Education as the Bridge from Cash to Digital Wages: Lessons from Garment Workers in Bangladesh

Over the course of a year, MFO in collaboration with the Social Performance Task Force (SPTF), implemented a project that aimed to raise awareness around wage digitization among garment workers in Bangladesh and provide education to those who were either already receiving or about to start receiving digital wages. The project leveraged the strong relationship MFO has developed with garment workers through the Garment Worker Diaries in its attempt to better understand their experience of the wage digitization process and the real-life consequences of receiving their wages digitally. 


Initially, and through Focus Group Discussions (FGDs) with workers who had already gone through the process, we sought to uncover the level of choice, voice, respect, and control[1] given to them as they went through the process to then be able to develop a response based on their needs and concerns. The study revealed that workers entered the process with very little information and very little agency. This suggests that workers are as likely to be disempowered by wage digitization as they are to be empowered, depending on the level of education and information provided, especially when digitization is first implemented. 


To address this issue, MFO produced an awareness-raising poster and education module designed to address the major concerns cited by the workers. After distributing the poster and conducting a number of educational trainings, MFO again conducted FGDs to understand what effect, if any, the poster and module had on the workers. The results suggest that a little information and education go a long way. The poster and education module had a positive impact on workers’ respect, voice, and control, as workers were:

  • less anxious (respect); 
  • more prepared for trainings provided by their factories, able to use the poster inside their factory to engage managers, and able to teach their peers (voice); and 
  • more equipped to use the account securely and efficiently (control)

There was little impact on “choice” because generally wage digitization initiatives do not give workers a choice of financial service provider or type of account.


This is very much in line with the results from a project by Business for Social Responsibility (BSR) and the Bill and Melinda Gates Foundation which provided extensive education on the use of digital accounts in collaboration with factories digitizing their wage payments to their employees. Education has thus proven essential and necessary if wage digitization is going to empower garment workers to manage their money using all the functionalities that a digital account can offer. The feedback from the workers themselves contained clear recommendations about how a successful program of education might work.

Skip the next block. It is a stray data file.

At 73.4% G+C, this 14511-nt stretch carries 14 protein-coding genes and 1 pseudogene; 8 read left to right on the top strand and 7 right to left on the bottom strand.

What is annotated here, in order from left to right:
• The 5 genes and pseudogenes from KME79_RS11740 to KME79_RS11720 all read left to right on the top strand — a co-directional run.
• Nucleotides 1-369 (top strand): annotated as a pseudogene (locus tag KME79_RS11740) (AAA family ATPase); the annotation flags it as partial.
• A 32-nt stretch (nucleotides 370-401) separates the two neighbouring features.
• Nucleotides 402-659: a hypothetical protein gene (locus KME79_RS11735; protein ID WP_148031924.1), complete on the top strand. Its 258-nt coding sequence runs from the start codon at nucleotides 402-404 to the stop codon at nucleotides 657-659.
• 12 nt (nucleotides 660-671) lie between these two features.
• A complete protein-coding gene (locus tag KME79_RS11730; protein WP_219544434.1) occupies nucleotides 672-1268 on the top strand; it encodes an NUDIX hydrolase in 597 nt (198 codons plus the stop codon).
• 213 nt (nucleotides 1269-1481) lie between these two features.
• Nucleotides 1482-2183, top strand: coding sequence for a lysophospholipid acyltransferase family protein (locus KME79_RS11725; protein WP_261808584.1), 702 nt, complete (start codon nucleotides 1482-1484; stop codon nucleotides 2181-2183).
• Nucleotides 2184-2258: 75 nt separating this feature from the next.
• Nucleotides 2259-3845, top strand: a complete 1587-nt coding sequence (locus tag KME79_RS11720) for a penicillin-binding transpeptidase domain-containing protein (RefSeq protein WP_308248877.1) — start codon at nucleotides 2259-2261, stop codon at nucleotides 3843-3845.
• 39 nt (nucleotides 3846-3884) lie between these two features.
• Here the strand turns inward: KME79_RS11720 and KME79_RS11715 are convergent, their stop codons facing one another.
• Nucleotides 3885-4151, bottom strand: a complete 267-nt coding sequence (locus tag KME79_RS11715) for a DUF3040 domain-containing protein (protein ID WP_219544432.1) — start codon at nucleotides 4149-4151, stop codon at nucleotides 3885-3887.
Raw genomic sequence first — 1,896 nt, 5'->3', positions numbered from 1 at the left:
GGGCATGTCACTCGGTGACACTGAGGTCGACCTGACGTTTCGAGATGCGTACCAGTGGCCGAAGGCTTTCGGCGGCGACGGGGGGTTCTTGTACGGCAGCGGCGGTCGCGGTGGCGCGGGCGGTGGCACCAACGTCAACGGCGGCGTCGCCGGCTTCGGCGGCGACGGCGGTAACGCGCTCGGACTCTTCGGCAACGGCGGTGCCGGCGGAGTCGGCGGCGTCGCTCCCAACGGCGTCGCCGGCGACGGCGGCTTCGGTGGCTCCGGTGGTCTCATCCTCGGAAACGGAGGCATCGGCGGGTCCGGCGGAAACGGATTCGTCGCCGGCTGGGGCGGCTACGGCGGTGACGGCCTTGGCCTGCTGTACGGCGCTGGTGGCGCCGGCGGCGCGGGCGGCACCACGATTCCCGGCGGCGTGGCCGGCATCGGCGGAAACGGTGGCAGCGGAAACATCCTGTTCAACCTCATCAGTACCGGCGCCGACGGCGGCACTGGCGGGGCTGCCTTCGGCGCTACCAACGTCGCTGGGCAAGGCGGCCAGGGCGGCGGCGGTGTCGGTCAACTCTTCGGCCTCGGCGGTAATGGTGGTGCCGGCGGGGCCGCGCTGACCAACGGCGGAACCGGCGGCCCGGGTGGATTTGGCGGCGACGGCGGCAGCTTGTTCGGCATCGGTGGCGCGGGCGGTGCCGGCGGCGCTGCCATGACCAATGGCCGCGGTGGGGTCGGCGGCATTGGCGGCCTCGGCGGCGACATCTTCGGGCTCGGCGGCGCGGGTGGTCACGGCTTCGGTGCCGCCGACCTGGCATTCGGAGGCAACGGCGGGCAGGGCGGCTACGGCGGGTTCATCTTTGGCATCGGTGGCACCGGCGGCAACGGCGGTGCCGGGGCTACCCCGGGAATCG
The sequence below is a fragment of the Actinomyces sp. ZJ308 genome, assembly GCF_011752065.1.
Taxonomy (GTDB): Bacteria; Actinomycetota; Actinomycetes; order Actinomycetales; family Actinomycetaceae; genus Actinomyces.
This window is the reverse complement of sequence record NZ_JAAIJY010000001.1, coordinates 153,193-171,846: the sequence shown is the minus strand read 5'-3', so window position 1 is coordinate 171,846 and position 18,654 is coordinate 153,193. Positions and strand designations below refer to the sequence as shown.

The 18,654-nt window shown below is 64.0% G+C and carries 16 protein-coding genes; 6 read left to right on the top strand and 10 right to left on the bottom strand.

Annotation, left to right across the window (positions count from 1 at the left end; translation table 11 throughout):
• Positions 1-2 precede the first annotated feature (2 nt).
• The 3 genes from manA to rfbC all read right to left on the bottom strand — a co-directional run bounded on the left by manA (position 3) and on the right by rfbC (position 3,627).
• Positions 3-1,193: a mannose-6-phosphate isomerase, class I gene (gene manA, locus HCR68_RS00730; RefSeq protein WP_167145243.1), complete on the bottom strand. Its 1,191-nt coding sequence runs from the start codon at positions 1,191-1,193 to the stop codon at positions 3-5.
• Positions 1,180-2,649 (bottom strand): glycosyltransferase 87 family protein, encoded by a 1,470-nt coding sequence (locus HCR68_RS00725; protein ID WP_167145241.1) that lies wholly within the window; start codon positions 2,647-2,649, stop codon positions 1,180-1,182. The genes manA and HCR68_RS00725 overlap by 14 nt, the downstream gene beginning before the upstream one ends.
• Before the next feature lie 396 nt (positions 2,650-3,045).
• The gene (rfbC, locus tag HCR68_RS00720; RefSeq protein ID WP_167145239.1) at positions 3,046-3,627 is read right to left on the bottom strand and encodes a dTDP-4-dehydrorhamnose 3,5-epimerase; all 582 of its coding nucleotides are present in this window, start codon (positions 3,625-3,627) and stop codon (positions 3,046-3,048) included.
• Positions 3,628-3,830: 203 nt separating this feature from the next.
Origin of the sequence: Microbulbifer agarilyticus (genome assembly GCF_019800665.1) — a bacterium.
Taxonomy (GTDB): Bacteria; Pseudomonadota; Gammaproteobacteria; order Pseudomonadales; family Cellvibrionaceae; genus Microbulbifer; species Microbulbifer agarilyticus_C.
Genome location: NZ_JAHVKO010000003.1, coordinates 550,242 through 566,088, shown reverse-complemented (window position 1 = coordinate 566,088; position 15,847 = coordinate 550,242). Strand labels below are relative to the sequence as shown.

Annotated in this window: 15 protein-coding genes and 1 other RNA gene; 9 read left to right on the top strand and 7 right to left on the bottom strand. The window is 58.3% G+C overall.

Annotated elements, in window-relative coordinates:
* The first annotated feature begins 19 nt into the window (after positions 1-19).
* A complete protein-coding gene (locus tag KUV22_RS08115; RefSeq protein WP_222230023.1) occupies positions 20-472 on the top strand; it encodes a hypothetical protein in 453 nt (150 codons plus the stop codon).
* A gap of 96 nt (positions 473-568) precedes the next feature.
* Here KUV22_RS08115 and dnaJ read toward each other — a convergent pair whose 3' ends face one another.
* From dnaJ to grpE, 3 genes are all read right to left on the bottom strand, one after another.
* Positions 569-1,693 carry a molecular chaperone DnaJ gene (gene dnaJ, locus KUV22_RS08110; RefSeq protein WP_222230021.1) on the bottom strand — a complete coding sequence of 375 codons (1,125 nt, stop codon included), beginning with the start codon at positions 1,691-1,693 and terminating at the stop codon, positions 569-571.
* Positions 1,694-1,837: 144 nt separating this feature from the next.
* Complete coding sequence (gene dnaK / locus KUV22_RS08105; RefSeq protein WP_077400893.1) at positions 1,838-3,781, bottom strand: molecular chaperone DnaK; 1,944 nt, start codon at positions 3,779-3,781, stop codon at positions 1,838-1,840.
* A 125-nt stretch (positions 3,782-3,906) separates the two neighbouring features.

• Training should not be restricted to one communication channel (in-factory training, for example) but should take advantage of multiple, complementary channels. Workers suggested YouTube videos as well as peer-to-peer learning. These are potentially complementary if (in a post-Covid-19 world) workers are able to watch videos together and discuss what they have seen.
  • Training should be on-going and provide workers with ways to remind themselves of things that they have already learned, such as cheat sheets or the availability of a helpline to ask questions.
  • Myths and rumors are widespread and need to be addressed and dispelled.

An estimated 1.5 million of RMG workers in Bangladesh were already receiving digital wages as of November, 2019[2]. Covid-19 has done nothing but increase and accelerate this trend. Factories opened 1.92 million new digital accounts for workers right after the government’s announcement of a loan program for factories to cover workers’ salary payments for the next 3 months, since one of the conditions is that the payments be digital. Though limited in scope and scale, the results of this project provide important lessons for how wage digitization in Bangladesh will or will not empower garment workers and what steps need to be taken, both during and after Covid-19, to ensure the intended beneficiaries are able to understand and take advantage of the benefits of the system.  




[1] The financial services customer empowerment framework developed by the World Bank’s Consultative Group to Assist the Poor (CGAP)—choice, voice, respect, and control—to understand and develop a response to the needs and concerns of garment workers facing the digitization of their wages.